Analysts in the Payment Cards Center have been actively following and participating in the public dialogue on the Federal Reserve's efforts to revise credit card disclosure requirements as defined by Regulation Z. In June 2005 the center hosted a forum on the subject that brought together leading scholars, industry executives, and policy experts to consider the role of disclosure practices as part of broader consumer protection regulation.1
Some two years later, the center hosted a workshop to discuss several of the thenproposed revisions to disclosure requirements and related research by Jeanne Hogarth, program manager in the Consumer Education and Research section of the Board of Governors' Division of Consumer and Community Development Studies and Education. Hogarth discussed a recent paper identifying certain behaviors most likely to affect the interest rates consumers may pay for borrowing and related these findings to the Board's proposed changes to Regulation Z.2 Center analyst Ann Kjos has summarized Hogarth's talk in a discussion paper, "Proposed Changes to Regulation Z: Highlighting Behaviors That Affect Credit Costs."3 The paper details Hogarth's argument that disclosures providing easily understood information about critical credit card terms and conditions will lead consumers to make more financially efficient decisions.
Hogarth's research highlighted specific behaviors having significant effects on the interest rate consumers are charged on credit cards. The data used to test these behaviors were based on the Federal Reserve's periodic Survey of Consumer Finances. After testing a number of factors against the interest rate on a consumer's primary credit card, the researchers identified five statistically significant behaviors: paying off credit card balances, paying bills on time, shopping for credit, becoming more financially educated, and decreasing credit use. The intuition gained from this analysis is that the price consumers pay for credit is not only affected by these behaviors but can also be altered by modifying damaging financial practices.
In relating her research findings to the Board's proposed changes to Regulation Z, Hogarth focused on the rules covering two critical sources of information available to credit card users: the initial card solicitation, which gives consumers information about the credit offering, and the periodic billing statement, which updates consumers on the status of their accounts. In her discussion of solicitation documents, Hogarth focused on the proposed disclosures for interest rates and fees and a proposal to provide a reference to an educational website hosted by the Board.
In addition to the research conducted by Hogarth and others, the Board made extensive use of consumer testing to help inform its proposed disclosure revisions. Such testing by the Board revealed, for example, that the way in which many card issuers allocate repayments to various balance types — that is, purchase transactions, balance transfers, cash advances, and so forth — was generally found to be confusing for consumers, prompting one set of revised disclosures. Another area of confusion revealed by consumer testing related to the number of new fee categories, such as set-up and maintenance fees and various penalty fees, now common practice in many subprime card offers. By putting these fees in one easy-tounderstand format, the Board's proposed revisions are designed to help borrowers gain a better understanding of the full cost of the credit offered.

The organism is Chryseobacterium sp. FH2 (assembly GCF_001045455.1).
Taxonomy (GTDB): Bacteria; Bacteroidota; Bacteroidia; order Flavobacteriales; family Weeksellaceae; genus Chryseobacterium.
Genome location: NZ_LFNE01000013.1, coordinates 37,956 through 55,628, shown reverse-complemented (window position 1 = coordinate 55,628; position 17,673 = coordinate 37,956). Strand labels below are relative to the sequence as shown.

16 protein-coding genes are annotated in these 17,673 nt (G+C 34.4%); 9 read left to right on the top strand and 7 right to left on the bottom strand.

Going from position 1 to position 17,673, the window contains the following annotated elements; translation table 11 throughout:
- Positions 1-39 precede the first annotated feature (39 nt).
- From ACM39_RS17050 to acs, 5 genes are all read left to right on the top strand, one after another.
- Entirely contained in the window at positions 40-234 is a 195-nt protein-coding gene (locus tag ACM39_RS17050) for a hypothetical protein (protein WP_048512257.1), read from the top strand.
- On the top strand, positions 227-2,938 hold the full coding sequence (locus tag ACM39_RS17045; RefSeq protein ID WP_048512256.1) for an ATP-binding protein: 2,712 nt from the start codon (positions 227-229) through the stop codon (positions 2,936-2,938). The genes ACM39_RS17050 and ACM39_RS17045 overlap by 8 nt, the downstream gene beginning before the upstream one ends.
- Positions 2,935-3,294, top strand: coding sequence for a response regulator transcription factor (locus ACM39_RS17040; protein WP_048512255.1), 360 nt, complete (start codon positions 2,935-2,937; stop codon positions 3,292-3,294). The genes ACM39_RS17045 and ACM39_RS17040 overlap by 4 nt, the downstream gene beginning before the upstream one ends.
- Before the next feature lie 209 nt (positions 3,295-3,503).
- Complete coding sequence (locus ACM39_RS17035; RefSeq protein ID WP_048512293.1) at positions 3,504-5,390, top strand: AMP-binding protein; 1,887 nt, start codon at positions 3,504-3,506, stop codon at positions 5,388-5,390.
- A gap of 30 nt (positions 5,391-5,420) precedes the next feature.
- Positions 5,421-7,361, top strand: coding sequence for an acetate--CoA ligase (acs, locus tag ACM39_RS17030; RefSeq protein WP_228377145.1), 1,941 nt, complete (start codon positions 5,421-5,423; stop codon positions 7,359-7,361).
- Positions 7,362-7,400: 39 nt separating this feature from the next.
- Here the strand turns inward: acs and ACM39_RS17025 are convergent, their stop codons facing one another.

These and other proposed changes reflect and support Hogarth's research finding that comparison shopping is an important determinant in minimizing the cost of using credit cards. In addition, the Board has also proposed requiring credit card issuers to include a reference on all credit card solicitations to a new informational website hosted by the Federal Reserve, a requirement also supported by Hogarth's finding on the relevance of financial literacy in affecting the price of credit.
As for the proposed disclosure changes to credit card billing statements, Hogarth focused on four areas: information about late payments, a new notice about the effect of minimum payments, rules about communicating changes to account terms, and simplifying descriptions of multiple fee/interest rate categories. In discussing the proposed changes, she gave examples for each of the areas and then related the proposed changes to her earlier research findings. For example, the proposal to more prominently display the payment due date as well as including a specific late payment warning on statements is intended to reinforce positive consumer behavior associated with paying bills on time.
Since the workshop was held, the Board has made a substantive change in its approach to consumer protection regulation. In addition to further refinements to the proposed changes to Regulation Z, the Board recently announced a number of proposed rules that go beyond information disclosures and are directed at prescribed practices, including new limitations on the payment allocation practices noted earlier.4 A number of the proposals relate to areas where Hogarth's research and the Board's consumer testing revealed continued confusion on the part of consumers.